A couple observations and thoughts thus far, I didn’t like his suggestion against: 1.d4 Nf6 2.c4 g6 3.f3 now he gives 3…Nc6, justifying it by saying “If Black proceeds with a normal King’s Indian Setup, White will have the useful option of developing the knight on a3 or d2”. That maybe so, but those extra knight options while dangerous 5 years ago no longer pose serious theoretical issues and I saw no compelling need for him to deviate from the Benoni path he later recommends against the Samisch proper.

    There is also a major omission in one of his suggested mainlines against…

  45. There is also an important omission in one of his suggested mainlines against the Samisch. The line runs as follows: 1.d4 Nf6 2.c4 g6 3.Nc3 Bg7 4.e4 d6 5.f3 0-0 6.Nge2 c5 7.d5 e6 8.Ng3 exd5 9.cxd5 h5 10.Bg5 Qb6 11.Qd2 Nh7 Now kotronias only considers 12.Be3 but 12.Bh4 is also a major option that has scored well at GM level. I don’t know whether this omission is Kotronias’ fault or that of an editor, but either way it’s a biggie that warrants an update similar to the Scandi one posted on the Chess-Stars website.

    Keep up the excellent and timely work, very much looking forward to Playing 1.e4 Vol.2 in 2020 when Trump is re-elected. 🙂

  46. LE BRUIT QUI COURT

    @Jacob Aagaard
    I’m really curious how are things going with writing books… You sold your copyright for Excelling at series forever, or for some time period, and you’re receiving a constant percentage of sold books.

    Or you got some amount of money and you left copyright and all future incomes to Everyman.

    The catch is that you are now established writer and trainer, so Everyman will exploit your name and Excelling at book immensely.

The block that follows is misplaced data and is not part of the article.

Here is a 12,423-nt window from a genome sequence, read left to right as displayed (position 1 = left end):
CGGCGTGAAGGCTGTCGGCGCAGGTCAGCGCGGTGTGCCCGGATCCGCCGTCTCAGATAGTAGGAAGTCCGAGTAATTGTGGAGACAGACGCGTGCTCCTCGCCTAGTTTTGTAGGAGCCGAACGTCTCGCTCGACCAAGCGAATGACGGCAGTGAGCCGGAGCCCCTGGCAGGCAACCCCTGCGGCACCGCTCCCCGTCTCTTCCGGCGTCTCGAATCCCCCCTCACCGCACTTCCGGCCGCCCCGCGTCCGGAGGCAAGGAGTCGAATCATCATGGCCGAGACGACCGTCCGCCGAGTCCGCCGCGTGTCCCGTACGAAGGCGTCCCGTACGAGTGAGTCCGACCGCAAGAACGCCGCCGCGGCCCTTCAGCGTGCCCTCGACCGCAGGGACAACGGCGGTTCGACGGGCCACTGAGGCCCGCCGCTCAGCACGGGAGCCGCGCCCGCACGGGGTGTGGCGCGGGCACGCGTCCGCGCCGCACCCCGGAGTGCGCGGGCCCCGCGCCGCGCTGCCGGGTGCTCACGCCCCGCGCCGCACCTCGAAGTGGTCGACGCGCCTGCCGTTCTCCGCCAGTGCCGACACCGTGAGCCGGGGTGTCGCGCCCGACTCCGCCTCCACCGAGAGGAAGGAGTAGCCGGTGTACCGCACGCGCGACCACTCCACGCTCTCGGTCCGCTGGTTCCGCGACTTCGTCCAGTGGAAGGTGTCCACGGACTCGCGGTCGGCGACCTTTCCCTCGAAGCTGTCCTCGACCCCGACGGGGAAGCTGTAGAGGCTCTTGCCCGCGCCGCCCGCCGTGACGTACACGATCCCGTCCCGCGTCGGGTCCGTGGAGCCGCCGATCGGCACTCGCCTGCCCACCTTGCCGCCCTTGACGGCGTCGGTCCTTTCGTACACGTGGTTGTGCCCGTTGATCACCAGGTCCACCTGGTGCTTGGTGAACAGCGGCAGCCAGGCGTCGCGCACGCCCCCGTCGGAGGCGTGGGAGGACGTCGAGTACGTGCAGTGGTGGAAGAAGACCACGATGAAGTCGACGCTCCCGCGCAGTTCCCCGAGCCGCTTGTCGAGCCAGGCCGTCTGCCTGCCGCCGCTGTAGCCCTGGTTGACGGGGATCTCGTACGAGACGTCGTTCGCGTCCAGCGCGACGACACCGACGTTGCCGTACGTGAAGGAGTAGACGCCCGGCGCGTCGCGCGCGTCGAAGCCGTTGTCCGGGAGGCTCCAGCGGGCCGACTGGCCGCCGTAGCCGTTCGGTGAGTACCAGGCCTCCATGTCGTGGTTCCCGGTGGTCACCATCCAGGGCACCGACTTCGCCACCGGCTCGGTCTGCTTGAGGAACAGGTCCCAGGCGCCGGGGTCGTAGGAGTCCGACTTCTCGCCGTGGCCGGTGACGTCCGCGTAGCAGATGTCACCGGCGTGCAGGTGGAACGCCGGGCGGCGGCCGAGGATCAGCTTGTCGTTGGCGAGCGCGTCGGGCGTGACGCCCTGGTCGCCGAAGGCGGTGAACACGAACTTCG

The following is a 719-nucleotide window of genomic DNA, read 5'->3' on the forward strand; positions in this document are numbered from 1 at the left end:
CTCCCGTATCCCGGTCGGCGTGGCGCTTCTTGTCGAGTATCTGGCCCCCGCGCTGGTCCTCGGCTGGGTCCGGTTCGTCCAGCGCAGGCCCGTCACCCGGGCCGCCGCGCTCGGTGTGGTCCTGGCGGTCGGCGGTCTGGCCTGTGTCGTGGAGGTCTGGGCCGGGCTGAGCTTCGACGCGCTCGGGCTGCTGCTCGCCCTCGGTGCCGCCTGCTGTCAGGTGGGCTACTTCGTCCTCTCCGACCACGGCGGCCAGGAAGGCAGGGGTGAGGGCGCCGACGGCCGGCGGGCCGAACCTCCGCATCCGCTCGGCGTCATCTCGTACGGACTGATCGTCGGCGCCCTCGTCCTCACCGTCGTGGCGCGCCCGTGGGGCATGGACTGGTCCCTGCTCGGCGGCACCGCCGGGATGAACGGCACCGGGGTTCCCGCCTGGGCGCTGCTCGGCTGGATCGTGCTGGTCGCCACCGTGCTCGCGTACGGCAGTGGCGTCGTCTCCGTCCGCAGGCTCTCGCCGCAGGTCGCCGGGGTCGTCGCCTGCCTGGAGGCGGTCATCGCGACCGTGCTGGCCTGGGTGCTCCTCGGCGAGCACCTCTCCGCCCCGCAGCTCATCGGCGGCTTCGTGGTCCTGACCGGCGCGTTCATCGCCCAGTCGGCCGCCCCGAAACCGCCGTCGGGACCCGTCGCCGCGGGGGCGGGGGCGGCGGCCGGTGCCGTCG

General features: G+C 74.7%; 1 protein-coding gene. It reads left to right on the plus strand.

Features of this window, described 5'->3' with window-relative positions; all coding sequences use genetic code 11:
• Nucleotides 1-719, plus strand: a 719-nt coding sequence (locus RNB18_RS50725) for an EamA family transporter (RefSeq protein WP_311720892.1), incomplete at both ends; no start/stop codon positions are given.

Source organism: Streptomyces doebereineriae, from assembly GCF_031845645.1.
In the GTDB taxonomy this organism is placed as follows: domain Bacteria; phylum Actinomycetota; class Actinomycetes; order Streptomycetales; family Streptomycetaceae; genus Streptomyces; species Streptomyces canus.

If possible, I’d suggest that you republish those books under Quality Chess flag, maybe rewrite them. I read plenty of reviews – for players up to 2100-2200 Elo they are outstanding training material. For stronger ones, there is GM Preparation series.

  47. When Tibor Karolyi has fully recovered from his monumental work on Tal (and Karpov), I would very much like him to do a similar project on Kramnik. There are some books out there, but they are not uptodate nor complete. Kramnik has produced some many top games in all different styles, it would be very educational to have them Karolyi-ized.

  48. @JB
    I second this. It would be very interesting if Karolyi next would write some books on players who are still alive and kicking 🙂 I very much like his series on Karpov and Tal, and hope he will do something similar on the like of Kramnik, Anand, Ivanchuk, Shirov etc.

  49. Jacob Aagaard

    @LE BRUIT QUI COURT
    Those books are old news. I still get royalties from Everyman for the Excelling series, while for all the other books, I sold the rights for a one off fee a long time ago.